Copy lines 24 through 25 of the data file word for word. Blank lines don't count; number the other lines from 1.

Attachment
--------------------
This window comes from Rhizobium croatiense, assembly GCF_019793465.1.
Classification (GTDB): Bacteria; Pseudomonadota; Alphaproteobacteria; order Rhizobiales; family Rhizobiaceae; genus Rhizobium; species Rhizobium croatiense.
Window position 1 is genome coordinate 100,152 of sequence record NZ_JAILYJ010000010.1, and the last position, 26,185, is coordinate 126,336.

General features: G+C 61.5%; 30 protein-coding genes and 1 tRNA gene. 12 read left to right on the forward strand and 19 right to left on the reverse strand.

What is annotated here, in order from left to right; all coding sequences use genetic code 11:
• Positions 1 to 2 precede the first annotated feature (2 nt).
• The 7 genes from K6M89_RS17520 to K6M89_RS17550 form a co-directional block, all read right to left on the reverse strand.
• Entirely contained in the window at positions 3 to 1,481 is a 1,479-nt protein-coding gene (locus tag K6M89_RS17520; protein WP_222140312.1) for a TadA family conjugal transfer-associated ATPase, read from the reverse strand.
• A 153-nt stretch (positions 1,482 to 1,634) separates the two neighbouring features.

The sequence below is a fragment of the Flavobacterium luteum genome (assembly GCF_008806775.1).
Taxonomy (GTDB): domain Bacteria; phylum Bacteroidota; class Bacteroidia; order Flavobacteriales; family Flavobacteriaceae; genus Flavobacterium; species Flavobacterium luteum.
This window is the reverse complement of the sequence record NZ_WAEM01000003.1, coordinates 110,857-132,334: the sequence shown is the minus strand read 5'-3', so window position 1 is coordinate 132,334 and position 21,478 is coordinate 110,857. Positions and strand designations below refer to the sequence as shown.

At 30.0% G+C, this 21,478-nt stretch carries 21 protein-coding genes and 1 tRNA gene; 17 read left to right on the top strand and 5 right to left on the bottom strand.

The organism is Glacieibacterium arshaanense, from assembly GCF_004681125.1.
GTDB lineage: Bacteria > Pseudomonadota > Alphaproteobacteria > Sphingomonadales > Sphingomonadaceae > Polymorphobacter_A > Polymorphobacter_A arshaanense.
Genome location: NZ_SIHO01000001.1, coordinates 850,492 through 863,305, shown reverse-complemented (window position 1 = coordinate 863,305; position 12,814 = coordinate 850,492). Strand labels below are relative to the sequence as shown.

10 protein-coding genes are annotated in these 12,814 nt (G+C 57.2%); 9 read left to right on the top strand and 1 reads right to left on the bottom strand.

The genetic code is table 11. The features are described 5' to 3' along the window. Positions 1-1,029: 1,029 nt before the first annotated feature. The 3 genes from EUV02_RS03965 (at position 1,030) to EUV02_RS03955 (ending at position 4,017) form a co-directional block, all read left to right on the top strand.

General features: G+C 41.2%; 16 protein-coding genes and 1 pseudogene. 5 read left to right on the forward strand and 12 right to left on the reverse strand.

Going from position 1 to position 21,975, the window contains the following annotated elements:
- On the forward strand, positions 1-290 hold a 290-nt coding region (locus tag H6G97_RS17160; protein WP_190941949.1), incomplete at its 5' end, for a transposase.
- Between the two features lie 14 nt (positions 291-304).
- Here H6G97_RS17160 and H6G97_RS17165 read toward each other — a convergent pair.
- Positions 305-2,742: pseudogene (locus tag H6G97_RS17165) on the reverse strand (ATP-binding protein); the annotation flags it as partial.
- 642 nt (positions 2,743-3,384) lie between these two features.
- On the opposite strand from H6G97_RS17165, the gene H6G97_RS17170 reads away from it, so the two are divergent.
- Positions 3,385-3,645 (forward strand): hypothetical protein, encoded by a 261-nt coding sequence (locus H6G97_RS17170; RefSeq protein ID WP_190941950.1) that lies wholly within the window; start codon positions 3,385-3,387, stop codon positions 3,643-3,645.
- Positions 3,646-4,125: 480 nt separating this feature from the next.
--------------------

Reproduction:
- Positions 305-2,742: pseudogene (locus tag H6G97_RS17165) on the reverse strand (ATP-binding protein); the annotation flags it as partial.
- 642 nt (positions 2,743-3,384) lie between these two features.